by Chuck Sartell
Tumbling is the physical process of energy transferal within a
piece of meat. It improves the distribution of liquid media such as brine;
improves meat tenderness; and increases salt-soluble protein extraction and
migration to the surface of the meat. Increased moisture holding, yields, and
overall product quality are all accomplished in a controlled tumbling
The optimum tumbling system provides as much control as
possible, producing high quality, high yield, and the most uniform product that
can be achieved. The following process controls contribute to such results.
Previous air-free injection. No air pockets should
exist, eliminating possible air-borne bacteria.
Proper container fill. This is essential to provide
maximum efficiency of the mechanical functions of the tumbling operation. If
the container is too full, product fall and movement is restricted; too
empty, and too much fall and product tearing will occur. This will cause a
different product - too tender and over-tumbled, resulting in protein
A sixty percent full-by-volume, 1 lb.-per-liter capacity is
recommended. Variation is dependent upon bulk density of the tumbled meat
(boneless - high pump versus bone-in - low pump).
Action and rest cycles during tumbling.
This is important to allow the meat to rest during the cycle. Usually a 10, 15,
or 20 minute action followed by a 5 or 10 minute rest is recommended as a
starting point. Depending on the product and the desired end results, the cycle
should be adjusted to achieve the desired finished product. Some products may
require more rest than action as the vacuum plays the major role.
RPM of tumbler. Tumbler speed controls the amount of force by which the meat
falls within the tumbler. Usually 10 or 12 rpms is recommended. However, slower
rpm should be used when final product definition dictates. Any machine purchased
should have a variable speed option.
Tumble direction. The machine should gently push, shove, massage, lift, fold,
and tumble the product to achieve maximum effect. Equipment should have reverse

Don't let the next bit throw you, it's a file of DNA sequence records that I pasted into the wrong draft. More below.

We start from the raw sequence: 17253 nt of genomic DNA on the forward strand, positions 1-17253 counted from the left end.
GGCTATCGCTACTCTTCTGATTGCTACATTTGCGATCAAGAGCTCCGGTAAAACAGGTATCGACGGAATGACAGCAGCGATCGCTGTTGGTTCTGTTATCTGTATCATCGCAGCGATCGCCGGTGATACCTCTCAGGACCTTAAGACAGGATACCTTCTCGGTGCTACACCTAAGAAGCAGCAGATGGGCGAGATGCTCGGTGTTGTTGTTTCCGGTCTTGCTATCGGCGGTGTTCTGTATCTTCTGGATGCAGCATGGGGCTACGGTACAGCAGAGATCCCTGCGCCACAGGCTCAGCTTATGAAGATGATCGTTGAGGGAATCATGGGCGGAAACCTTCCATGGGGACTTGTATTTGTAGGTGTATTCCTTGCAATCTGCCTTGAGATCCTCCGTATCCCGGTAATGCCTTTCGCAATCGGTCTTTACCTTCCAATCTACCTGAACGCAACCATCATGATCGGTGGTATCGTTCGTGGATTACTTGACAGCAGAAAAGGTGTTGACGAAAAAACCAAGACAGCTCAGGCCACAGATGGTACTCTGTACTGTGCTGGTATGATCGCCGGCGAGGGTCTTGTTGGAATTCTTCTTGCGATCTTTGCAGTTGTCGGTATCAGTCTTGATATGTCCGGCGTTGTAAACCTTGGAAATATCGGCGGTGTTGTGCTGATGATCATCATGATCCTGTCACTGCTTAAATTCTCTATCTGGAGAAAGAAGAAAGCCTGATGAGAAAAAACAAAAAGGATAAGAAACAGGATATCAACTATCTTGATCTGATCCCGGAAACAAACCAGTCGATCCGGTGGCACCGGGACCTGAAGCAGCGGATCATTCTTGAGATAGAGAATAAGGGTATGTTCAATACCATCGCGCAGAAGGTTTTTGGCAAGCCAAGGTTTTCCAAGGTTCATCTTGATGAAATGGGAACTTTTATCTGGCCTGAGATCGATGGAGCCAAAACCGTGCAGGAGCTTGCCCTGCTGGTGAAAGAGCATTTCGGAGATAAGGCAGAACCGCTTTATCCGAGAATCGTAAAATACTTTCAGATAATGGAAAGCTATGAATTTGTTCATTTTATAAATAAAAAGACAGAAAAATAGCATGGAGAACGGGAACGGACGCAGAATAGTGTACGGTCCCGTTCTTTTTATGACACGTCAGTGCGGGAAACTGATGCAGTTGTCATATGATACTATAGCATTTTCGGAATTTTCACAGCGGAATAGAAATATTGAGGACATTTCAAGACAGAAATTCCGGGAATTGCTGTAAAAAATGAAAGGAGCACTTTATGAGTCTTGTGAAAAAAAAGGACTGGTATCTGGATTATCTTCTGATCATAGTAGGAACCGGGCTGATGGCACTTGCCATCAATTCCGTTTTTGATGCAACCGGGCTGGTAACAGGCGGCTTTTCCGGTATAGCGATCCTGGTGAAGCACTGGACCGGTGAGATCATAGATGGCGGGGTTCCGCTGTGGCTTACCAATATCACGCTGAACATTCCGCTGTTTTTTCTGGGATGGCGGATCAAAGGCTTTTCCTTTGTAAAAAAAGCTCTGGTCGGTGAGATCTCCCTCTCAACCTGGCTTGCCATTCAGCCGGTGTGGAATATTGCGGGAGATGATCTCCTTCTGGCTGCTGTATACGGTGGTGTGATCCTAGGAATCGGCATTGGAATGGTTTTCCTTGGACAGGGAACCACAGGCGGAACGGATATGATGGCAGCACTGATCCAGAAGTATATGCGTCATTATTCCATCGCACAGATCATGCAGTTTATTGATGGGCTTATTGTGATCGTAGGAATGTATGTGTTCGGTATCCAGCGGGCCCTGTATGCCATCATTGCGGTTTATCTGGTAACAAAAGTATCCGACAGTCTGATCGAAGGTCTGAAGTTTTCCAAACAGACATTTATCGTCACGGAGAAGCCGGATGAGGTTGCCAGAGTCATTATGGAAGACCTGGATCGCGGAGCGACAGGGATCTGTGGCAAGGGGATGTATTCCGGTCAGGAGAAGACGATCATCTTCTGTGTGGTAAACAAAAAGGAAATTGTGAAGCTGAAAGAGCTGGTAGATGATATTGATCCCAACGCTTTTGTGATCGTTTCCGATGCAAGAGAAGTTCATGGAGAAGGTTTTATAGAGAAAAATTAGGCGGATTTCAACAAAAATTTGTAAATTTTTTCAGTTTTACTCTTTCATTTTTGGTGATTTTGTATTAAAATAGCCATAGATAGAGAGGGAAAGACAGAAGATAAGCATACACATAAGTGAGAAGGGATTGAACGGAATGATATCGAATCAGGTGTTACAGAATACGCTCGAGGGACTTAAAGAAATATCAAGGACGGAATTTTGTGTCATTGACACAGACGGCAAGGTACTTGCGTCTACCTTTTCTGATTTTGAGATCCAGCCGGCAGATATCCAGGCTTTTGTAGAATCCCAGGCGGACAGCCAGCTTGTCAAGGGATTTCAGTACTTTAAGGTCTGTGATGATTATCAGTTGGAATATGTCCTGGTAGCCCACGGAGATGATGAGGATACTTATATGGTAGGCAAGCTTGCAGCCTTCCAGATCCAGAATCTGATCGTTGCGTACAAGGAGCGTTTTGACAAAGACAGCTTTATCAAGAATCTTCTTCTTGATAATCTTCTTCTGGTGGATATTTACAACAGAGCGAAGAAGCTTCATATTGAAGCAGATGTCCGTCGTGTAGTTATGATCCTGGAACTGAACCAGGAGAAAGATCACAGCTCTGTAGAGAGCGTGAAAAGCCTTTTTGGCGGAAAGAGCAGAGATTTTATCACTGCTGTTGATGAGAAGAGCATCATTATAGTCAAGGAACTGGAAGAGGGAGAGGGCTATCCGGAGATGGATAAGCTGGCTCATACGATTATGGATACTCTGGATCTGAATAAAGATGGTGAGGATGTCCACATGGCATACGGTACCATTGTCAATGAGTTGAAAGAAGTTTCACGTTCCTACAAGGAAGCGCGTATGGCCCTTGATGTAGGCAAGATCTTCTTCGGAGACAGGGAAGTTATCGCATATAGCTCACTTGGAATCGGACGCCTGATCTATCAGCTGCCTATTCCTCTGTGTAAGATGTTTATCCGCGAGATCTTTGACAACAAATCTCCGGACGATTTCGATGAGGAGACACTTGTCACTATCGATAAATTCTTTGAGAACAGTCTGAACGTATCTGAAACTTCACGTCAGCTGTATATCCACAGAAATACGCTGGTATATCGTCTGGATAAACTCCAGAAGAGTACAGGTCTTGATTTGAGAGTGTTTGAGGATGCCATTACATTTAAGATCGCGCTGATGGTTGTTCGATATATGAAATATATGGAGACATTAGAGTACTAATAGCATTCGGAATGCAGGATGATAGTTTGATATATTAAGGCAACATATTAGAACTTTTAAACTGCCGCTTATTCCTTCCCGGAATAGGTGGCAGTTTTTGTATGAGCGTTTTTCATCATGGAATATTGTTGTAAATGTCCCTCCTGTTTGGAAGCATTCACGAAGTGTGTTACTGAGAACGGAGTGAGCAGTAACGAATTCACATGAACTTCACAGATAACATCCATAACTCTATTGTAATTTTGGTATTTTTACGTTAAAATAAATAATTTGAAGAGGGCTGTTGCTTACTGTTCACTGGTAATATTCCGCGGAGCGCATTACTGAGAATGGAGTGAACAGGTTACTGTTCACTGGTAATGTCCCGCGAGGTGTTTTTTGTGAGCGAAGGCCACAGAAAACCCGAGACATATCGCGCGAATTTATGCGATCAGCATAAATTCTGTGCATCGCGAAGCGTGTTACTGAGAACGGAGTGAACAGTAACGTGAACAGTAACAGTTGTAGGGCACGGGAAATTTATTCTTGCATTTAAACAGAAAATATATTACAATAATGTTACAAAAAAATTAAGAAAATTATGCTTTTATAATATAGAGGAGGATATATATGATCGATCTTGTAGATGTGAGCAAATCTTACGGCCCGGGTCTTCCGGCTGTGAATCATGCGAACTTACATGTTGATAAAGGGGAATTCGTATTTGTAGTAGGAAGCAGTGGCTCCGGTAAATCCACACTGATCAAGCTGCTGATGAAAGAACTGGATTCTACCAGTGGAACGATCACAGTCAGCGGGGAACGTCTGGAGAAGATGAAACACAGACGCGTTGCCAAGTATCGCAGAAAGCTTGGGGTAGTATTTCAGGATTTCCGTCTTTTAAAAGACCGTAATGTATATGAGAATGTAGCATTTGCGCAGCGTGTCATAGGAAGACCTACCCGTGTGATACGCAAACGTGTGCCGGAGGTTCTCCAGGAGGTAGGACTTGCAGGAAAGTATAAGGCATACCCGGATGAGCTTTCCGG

capabilities The final 5 minutes of the tumble cycle should be in reverse to
clean protein and meat off the back of the fins prior to unloading.
Vacuum. This may be the most important function on the tumbler. Availability of
vacuum is necessary to assure rapid movement of brine throughout the piece of
meat, and helps eliminate air pockets or pinholes and voids. As the meat swells,
or expands in the chamber, some tenderness is achieved. Usually a vacuum of 70%
to 80% of one atmosphere is drawn on the vessel or container; any is an asset,
but too much defeats the purpose since moisture is pulled out of the meat at
higher levels. New technology utilizes a pulsating vacuum system that exposes
the tumbled product to a slow vacuum variation, cycling from 80% to 20% and back
up to 80%. Some tumbler models backflush during this cycle with CO2 or nitrogen,
eliminating oxygen from the system and giving product a longer shelf-life.
Temperature control. Some experts feel that you obtain a better
color in warmer environment. However, with shelf-life, food safety, and yield
concerns, it is not recommended. The product should be ideally tumbled at 33° F
to 35° F. When a product is tumbled at 40° F. or higher, there will be a
noticeable decrease in bind, yield, and sliceability. It is not recommended that
these quality requirements be sacrificed for better color.
Total tumble time. This is important for uniformity. Once a procedure has been
adopted to yield a standard of product quality and definition, the procedure or
cycle should be held constant.
The ideal tumbler
The optimum tumbling system will have -
POSITIVE SPEED CONTROL
(tumble, rest, and total)
TEMPERATURE SENSING AND CONTROL
(direct readout and liquid CO2 injection)
CONTROLLED ATMOSPHERE BACKFLUSH,
In some cases, the tumbler may only provide the mechanism for a vacuum chamber
as in the case of uniform rub application to roast beef. However, it is a
versatile piece of equipment that can pay for itself in a very short period of
time with increased yields and improved, uniform product quality.
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